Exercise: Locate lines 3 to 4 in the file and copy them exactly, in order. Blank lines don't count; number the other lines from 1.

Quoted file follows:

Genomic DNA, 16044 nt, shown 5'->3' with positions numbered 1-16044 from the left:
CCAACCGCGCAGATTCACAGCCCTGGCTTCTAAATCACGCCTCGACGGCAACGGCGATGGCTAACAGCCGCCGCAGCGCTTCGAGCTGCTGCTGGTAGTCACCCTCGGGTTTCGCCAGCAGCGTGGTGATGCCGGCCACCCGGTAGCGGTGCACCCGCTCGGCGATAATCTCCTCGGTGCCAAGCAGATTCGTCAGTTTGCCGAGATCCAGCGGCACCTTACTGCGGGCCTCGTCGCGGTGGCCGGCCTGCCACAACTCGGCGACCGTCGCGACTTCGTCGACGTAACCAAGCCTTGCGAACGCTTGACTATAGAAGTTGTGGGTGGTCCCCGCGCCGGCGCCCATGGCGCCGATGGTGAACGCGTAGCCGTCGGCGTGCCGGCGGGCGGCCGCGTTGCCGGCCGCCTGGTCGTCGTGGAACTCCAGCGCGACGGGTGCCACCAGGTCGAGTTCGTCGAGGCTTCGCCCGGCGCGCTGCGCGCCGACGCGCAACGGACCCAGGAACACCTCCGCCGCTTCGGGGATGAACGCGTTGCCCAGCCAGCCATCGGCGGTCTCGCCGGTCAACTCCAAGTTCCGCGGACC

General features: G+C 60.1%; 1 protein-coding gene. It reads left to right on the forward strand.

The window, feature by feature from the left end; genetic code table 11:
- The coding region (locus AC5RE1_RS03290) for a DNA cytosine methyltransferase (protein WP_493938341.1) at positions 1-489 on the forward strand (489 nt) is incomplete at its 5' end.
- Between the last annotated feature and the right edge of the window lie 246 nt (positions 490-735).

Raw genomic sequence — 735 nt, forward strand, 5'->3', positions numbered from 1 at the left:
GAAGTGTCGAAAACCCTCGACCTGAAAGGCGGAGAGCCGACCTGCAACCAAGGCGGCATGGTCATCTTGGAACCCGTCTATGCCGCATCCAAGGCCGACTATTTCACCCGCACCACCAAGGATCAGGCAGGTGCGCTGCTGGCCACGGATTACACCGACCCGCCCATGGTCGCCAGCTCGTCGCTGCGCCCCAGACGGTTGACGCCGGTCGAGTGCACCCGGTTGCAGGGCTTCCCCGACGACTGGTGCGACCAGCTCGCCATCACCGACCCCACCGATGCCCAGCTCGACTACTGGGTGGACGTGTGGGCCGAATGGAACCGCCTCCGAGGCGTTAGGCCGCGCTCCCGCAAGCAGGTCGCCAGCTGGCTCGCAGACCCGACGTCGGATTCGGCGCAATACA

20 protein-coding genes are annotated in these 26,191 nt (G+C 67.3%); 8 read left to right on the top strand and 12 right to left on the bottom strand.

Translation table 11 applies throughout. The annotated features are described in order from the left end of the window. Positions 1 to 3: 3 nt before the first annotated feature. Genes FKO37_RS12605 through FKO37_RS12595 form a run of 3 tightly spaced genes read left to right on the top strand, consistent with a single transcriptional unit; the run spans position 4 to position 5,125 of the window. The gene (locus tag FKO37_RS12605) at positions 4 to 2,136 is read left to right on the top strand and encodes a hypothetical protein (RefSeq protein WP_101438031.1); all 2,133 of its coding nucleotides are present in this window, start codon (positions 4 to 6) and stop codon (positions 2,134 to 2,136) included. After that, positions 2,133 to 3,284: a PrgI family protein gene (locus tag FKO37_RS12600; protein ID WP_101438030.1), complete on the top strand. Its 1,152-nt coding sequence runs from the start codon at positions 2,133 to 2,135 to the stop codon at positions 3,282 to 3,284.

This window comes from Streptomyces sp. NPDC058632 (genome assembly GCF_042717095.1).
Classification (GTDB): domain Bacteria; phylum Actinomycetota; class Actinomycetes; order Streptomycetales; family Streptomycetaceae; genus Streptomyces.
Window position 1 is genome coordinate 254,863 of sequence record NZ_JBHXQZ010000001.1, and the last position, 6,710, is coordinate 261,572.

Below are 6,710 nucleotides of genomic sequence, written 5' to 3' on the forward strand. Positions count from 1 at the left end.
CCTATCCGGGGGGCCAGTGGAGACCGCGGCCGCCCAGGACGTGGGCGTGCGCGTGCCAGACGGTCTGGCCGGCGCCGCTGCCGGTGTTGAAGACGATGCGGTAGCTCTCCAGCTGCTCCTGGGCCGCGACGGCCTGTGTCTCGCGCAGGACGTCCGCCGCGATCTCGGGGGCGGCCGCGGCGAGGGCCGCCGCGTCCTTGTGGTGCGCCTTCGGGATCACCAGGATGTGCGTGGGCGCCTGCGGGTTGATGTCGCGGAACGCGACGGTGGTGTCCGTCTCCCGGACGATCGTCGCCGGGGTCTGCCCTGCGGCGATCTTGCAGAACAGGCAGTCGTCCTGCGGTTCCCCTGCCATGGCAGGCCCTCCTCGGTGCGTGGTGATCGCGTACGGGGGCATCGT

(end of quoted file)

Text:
General features: G+C 60.1%; 1 protein-coding gene. It reads left to right on the forward strand.

The window, feature by feature from the left end; genetic code table 11: